From Guerrero, Mexico to New York City

 

As someone who’s away from home for only months at a time, the way Uriel talked about his home struck me. He’s been away for ten years without his family, a situation I can’t even imagine. I wonder if he has grown to love NYC; I hope he has, but it seems to me that he’s working here solely to create a better life for his family in Mexico. I wonder if he lays awake at night thinking about what he left in Mexico, I wonder how he deals with the harsh winters here.

I hope he’s found a community here and that he’s able to visit home soon. While he speaks of his employers positively, I can’t help but think about how he (and all the other cocineros) are most likely very underpaid for the labor they perform for the business owners. I wonder if, when he was given that promotion, there was a substantial bonus added to his income. Whether working in a kitchen or construction, Latin American immigrants (especially undocumented ones) are exploited much more than U.S.-born members of the workforce. The entire clip just left me feeling angry and sad.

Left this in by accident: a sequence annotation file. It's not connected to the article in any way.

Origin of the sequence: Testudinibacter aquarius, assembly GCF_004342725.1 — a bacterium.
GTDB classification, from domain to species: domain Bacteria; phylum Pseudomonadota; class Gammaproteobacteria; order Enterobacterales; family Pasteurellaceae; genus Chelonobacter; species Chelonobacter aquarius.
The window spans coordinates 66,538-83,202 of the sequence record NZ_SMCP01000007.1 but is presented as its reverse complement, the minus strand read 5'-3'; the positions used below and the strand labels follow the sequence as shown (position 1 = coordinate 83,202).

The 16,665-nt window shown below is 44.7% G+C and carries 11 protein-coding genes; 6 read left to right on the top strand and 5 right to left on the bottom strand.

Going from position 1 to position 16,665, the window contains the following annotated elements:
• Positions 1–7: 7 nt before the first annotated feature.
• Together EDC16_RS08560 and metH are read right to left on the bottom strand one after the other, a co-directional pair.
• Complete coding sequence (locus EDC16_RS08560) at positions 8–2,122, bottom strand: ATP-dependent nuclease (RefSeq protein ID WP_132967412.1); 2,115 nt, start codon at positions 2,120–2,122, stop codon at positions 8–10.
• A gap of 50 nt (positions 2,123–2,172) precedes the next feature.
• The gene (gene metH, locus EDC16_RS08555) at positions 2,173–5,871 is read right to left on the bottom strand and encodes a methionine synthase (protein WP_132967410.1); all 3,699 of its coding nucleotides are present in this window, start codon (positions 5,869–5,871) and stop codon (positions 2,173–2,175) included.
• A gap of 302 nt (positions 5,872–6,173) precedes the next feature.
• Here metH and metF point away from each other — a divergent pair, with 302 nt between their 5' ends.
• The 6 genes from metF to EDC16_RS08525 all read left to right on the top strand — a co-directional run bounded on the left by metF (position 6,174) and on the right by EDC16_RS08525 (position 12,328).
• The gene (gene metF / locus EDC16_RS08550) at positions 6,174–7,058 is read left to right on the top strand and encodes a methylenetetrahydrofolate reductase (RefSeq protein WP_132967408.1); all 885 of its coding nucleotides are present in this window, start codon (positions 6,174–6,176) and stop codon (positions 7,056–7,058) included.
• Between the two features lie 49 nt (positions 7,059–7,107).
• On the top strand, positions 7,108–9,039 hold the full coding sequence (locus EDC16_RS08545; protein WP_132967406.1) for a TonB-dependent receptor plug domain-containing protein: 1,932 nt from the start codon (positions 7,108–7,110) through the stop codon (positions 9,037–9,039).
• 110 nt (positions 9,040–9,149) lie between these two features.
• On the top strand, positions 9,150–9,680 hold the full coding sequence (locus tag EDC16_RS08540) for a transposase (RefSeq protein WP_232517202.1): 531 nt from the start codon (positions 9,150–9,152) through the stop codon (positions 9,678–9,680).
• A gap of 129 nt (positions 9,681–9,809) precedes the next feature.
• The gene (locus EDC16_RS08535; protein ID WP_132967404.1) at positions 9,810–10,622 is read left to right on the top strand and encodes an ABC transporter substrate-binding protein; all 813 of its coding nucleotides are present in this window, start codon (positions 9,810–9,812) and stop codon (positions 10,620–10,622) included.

Uriel’s story brought to mind actress Diane Guerrero’s experience as the child of undocumented parents who was left alone in this country after her parents were deported.

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